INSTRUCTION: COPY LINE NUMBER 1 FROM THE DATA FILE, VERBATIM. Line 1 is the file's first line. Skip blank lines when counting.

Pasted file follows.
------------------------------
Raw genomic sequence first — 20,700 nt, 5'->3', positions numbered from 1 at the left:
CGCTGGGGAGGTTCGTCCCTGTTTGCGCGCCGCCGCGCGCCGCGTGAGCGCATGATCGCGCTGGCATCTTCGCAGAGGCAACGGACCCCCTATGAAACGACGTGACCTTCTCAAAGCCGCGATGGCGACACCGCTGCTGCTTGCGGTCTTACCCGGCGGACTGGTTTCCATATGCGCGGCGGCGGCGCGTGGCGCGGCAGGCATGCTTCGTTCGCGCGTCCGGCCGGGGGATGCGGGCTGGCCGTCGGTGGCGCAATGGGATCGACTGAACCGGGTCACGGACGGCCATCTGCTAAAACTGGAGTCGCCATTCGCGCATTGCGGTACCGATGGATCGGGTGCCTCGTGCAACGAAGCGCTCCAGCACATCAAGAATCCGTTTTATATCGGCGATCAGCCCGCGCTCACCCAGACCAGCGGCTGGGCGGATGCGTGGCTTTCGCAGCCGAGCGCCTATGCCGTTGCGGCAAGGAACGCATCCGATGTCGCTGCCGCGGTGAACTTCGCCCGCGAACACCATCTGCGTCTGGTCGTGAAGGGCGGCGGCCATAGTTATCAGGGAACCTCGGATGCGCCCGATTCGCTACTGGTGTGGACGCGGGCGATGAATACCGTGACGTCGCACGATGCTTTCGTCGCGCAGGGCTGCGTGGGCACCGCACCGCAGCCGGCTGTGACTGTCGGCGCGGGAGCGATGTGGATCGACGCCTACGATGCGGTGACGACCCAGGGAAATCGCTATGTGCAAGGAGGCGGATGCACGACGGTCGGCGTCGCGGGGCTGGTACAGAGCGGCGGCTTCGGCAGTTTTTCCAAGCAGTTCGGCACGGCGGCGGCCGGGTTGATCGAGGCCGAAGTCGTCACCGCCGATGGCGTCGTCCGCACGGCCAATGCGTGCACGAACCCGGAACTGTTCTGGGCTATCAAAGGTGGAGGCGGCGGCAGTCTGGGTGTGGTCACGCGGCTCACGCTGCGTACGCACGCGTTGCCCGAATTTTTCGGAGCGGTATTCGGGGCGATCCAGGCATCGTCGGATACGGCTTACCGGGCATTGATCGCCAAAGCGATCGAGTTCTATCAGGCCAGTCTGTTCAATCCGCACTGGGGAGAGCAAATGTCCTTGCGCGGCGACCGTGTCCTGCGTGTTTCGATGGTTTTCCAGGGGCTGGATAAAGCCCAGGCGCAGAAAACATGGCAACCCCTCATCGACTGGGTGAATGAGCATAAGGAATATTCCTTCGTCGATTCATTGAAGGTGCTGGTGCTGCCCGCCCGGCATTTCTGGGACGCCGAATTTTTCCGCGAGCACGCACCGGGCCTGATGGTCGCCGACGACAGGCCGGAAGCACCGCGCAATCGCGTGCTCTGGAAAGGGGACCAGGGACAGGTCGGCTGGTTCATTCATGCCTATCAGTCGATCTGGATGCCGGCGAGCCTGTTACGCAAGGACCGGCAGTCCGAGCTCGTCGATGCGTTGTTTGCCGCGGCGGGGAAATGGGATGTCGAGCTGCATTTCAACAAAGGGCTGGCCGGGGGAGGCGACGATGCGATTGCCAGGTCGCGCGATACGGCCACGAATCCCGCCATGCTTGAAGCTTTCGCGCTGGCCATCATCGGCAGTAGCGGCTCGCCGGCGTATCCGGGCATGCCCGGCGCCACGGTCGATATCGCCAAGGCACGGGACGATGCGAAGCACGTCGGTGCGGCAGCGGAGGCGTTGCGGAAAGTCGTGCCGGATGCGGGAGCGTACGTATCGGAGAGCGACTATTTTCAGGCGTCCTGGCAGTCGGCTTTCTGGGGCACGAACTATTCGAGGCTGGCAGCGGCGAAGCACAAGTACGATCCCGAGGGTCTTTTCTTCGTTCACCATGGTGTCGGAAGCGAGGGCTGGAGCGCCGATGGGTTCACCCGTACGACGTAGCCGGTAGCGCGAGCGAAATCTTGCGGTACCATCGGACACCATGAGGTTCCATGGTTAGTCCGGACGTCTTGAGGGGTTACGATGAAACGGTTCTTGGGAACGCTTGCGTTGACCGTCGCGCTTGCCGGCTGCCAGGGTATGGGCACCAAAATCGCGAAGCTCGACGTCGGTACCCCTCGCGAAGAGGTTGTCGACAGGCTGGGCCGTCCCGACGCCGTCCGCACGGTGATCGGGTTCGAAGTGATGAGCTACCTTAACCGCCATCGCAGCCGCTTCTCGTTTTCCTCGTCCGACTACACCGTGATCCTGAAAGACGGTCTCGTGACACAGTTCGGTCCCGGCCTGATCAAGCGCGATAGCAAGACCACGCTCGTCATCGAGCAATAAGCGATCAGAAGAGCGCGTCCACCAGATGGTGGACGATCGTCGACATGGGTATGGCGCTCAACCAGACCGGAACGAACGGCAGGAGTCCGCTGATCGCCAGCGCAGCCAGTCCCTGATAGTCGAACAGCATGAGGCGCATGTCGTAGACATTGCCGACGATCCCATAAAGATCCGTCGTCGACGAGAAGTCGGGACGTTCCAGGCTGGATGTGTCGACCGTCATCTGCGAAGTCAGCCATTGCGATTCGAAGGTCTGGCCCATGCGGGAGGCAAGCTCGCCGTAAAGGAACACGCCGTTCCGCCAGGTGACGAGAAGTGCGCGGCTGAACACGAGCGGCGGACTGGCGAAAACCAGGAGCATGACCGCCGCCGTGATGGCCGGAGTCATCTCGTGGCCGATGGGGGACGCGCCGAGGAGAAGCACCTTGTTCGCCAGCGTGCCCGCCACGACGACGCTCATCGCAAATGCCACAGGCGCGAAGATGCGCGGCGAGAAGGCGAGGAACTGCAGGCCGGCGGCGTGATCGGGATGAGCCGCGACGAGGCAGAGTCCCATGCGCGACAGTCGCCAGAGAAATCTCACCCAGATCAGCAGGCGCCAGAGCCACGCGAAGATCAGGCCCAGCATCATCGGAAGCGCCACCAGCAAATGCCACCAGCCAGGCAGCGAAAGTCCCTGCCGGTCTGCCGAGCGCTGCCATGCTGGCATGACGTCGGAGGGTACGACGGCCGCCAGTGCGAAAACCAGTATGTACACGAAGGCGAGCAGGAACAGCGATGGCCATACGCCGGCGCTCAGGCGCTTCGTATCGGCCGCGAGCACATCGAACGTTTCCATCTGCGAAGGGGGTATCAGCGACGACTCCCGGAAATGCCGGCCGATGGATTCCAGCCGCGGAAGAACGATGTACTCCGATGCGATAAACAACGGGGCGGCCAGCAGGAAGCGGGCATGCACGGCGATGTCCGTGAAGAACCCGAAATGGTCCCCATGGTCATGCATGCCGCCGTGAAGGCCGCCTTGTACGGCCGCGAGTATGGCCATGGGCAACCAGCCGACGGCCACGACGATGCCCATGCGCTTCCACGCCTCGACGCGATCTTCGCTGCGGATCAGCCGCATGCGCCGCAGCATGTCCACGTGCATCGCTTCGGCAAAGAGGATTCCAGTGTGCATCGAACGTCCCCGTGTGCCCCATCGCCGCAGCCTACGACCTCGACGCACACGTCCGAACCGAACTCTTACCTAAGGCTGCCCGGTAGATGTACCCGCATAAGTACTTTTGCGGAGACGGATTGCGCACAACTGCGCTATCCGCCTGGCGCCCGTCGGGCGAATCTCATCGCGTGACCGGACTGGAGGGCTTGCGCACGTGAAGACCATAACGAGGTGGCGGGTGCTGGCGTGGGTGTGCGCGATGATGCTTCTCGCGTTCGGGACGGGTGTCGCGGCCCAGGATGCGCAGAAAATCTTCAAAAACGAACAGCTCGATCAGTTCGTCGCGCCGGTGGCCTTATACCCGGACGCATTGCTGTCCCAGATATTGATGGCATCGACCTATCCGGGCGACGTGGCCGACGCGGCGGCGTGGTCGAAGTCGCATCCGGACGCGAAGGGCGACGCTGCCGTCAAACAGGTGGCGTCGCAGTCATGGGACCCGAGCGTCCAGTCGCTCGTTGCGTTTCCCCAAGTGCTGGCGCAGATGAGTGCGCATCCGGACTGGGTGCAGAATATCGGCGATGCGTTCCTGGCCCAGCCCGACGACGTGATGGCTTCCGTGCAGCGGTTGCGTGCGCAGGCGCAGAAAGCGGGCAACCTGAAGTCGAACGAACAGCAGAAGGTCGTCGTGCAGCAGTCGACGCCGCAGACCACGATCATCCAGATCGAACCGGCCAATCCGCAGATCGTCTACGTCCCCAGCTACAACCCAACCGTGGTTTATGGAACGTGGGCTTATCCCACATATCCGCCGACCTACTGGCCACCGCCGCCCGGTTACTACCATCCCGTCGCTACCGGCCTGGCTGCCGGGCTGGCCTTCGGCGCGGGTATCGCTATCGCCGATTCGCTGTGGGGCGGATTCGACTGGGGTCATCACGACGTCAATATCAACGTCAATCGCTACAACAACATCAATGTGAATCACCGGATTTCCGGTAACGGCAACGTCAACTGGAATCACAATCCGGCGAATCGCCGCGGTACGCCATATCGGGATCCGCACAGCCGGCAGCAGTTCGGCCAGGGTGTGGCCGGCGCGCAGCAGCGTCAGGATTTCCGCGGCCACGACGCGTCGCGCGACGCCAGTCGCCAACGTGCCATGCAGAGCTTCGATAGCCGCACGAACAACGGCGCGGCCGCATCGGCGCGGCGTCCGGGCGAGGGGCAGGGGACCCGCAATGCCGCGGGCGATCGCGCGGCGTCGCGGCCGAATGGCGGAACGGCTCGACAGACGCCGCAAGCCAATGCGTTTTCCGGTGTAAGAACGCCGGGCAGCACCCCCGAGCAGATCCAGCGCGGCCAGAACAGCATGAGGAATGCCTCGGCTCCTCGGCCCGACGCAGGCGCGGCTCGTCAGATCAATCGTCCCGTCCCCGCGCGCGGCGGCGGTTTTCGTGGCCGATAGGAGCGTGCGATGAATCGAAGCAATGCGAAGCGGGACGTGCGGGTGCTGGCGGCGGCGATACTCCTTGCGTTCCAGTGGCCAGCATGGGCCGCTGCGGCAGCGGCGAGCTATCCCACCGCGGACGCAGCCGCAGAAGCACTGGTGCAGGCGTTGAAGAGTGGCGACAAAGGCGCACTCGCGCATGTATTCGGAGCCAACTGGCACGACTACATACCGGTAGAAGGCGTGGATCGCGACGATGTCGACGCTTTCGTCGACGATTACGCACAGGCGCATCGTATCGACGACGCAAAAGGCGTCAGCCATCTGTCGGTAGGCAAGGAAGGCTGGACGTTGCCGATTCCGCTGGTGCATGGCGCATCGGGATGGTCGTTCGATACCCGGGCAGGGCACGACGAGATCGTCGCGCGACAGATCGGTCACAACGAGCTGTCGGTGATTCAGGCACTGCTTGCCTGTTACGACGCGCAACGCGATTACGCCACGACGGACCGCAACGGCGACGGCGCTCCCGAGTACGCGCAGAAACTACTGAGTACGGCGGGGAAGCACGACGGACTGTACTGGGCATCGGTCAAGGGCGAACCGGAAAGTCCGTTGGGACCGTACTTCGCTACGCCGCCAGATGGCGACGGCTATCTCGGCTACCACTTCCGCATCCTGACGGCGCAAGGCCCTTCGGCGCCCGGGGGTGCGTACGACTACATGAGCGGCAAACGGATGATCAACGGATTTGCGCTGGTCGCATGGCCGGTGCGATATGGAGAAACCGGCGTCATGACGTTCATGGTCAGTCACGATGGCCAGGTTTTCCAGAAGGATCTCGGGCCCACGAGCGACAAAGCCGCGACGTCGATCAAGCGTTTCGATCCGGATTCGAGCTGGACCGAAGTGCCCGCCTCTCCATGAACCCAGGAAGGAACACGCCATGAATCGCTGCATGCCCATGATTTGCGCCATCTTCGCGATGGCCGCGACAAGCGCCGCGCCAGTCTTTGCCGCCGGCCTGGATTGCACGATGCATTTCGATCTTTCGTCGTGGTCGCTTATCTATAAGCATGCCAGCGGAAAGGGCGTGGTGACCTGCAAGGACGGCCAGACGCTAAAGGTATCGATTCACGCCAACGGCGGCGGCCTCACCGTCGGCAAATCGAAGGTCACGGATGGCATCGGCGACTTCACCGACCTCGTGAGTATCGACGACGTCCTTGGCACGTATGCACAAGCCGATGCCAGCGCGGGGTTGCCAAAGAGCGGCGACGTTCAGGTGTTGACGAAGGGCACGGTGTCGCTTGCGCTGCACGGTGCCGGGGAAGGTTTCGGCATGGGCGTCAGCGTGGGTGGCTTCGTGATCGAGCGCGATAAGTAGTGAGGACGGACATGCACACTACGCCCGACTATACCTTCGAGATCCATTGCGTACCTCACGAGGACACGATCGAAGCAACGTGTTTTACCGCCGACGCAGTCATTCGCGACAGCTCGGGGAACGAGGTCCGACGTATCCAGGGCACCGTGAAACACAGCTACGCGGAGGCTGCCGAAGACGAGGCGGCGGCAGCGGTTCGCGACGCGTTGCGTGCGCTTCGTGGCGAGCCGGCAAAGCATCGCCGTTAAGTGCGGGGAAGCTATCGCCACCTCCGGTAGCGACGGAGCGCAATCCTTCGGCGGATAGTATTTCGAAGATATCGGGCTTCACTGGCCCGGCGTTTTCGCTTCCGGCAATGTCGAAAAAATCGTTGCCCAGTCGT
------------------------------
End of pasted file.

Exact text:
Raw genomic sequence first — 20,700 nt, 5'->3', positions numbered from 1 at the left: